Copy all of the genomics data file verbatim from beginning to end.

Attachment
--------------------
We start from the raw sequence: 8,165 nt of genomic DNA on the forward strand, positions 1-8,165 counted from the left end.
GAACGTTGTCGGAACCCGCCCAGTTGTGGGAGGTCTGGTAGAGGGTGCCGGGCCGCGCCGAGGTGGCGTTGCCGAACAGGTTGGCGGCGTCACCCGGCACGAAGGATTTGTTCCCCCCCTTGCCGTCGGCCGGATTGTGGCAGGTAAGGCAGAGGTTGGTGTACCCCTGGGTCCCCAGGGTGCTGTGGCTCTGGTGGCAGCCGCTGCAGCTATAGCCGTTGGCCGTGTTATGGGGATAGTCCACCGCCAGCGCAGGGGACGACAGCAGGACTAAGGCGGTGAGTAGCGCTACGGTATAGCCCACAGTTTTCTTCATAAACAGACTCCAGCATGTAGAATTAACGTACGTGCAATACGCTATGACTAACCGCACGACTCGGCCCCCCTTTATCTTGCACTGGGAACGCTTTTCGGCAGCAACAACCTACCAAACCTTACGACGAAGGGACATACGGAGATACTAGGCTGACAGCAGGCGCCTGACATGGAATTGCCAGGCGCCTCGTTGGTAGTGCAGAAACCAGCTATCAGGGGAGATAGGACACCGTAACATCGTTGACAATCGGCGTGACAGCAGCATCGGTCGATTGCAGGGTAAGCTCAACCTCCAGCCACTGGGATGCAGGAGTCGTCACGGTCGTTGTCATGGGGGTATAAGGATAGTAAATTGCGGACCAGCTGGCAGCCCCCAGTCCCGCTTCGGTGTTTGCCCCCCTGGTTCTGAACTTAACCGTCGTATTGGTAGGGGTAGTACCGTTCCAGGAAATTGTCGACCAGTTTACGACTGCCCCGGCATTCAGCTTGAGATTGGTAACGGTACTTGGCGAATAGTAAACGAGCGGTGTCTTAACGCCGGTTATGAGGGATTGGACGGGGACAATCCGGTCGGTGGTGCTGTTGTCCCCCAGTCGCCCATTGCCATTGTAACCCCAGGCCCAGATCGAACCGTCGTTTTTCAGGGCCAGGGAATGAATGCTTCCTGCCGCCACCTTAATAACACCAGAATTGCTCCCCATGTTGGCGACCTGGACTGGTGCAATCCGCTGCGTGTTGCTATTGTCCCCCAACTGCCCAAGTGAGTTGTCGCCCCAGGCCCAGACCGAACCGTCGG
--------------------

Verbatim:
We start from the raw sequence: 8,165 nt of genomic DNA on the forward strand, positions 1-8,165 counted from the left end.
GAACGTTGTCGGAACCCGCCCAGTTGTGGGAGGTCTGGTAGAGGGTGCCGGGCCGCGCCGAGGTGGCGTTGCCGAACAGGTTGGCGGCGTCACCCGGCACGAAGGATTTGTTCCCCCCCTTGCCGTCGGCCGGATTGTGGCAGGTAAGGCAGAGGTTGGTGTACCCCTGGGTCCCCAGGGTGCTGTGGCTCTGGTGGCAGCCGCTGCAGCTATAGCCGTTGGCCGTGTTATGGGGATAGTCCACCGCCAGCGCAGGGGACGACAGCAGGACTAAGGCGGTGAGTAGCGCTACGGTATAGCCCACAGTTTTCTTCATAAACAGACTCCAGCATGTAGAATTAACGTACGTGCAATACGCTATGACTAACCGCACGACTCGGCCCCCCTTTATCTTGCACTGGGAACGCTTTTCGGCAGCAACAACCTACCAAACCTTACGACGAAGGGACATACGGAGATACTAGGCTGACAGCAGGCGCCTGACATGGAATTGCCAGGCGCCTCGTTGGTAGTGCAGAAACCAGCTATCAGGGGAGATAGGACACCGTAACATCGTTGACAATCGGCGTGACAGCAGCATCGGTCGATTGCAGGGTAAGCTCAACCTCCAGCCACTGGGATGCAGGAGTCGTCACGGTCGTTGTCATGGGGGTATAAGGATAGTAAATTGCGGACCAGCTGGCAGCCCCCAGTCCCGCTTCGGTGTTTGCCCCCCTGGTTCTGAACTTAACCGTCGTATTGGTAGGGGTAGTACCGTTCCAGGAAATTGTCGACCAGTTTACGACTGCCCCGGCATTCAGCTTGAGATTGGTAACGGTACTTGGCGAATAGTAAACGAGCGGTGTCTTAACGCCGGTTATGAGGGATTGGACGGGGACAATCCGGTCGGTGGTGCTGTTGTCCCCCAGTCGCCCATTGCCATTGTAACCCCAGGCCCAGATCGAACCGTCGTTTTTCAGGGCCAGGGAATGAATGCTTCCTGCCGCCACCTTAATAACACCAGAATTGCTCCCCATGTTGGCGACCTGGACTGGTGCAATCCGCTGCGTGTTGCTATTGTCCCCCAACTGCCCAAGTGAGTTGTCGCCCCAGGCCCAGACCGAACCGTCGG